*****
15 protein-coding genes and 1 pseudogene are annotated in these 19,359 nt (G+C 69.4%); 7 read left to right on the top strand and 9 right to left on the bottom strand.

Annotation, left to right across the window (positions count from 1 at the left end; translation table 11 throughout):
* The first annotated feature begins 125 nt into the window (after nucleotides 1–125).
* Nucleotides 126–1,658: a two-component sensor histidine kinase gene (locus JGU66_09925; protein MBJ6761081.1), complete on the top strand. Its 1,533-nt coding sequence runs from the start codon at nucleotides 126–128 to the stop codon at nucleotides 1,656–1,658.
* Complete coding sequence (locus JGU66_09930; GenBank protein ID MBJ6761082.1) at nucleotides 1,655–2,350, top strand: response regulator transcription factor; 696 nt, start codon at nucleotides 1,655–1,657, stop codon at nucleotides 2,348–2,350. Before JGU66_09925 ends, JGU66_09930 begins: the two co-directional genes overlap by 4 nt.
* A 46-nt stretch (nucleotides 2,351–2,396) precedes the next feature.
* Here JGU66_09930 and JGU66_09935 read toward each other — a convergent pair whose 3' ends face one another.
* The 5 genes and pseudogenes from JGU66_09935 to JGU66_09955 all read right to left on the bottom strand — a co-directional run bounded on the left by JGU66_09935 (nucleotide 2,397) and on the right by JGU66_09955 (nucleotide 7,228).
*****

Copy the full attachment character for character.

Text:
15 protein-coding genes and 1 pseudogene are annotated in these 19,359 nt (G+C 69.4%); 7 read left to right on the top strand and 9 right to left on the bottom strand.

Annotation, left to right across the window (positions count from 1 at the left end; translation table 11 throughout):
* The first annotated feature begins 125 nt into the window (after nucleotides 1–125).
* Nucleotides 126–1,658: a two-component sensor histidine kinase gene (locus JGU66_09925; protein MBJ6761081.1), complete on the top strand. Its 1,533-nt coding sequence runs from the start codon at nucleotides 126–128 to the stop codon at nucleotides 1,656–1,658.
* Complete coding sequence (locus JGU66_09930; GenBank protein ID MBJ6761082.1) at nucleotides 1,655–2,350, top strand: response regulator transcription factor; 696 nt, start codon at nucleotides 1,655–1,657, stop codon at nucleotides 2,348–2,350. Before JGU66_09925 ends, JGU66_09930 begins: the two co-directional genes overlap by 4 nt.
* A 46-nt stretch (nucleotides 2,351–2,396) precedes the next feature.
* Here JGU66_09930 and JGU66_09935 read toward each other — a convergent pair whose 3' ends face one another.
* The 5 genes and pseudogenes from JGU66_09935 to JGU66_09955 all read right to left on the bottom strand — a co-directional run bounded on the left by JGU66_09935 (nucleotide 2,397) and on the right by JGU66_09955 (nucleotide 7,228).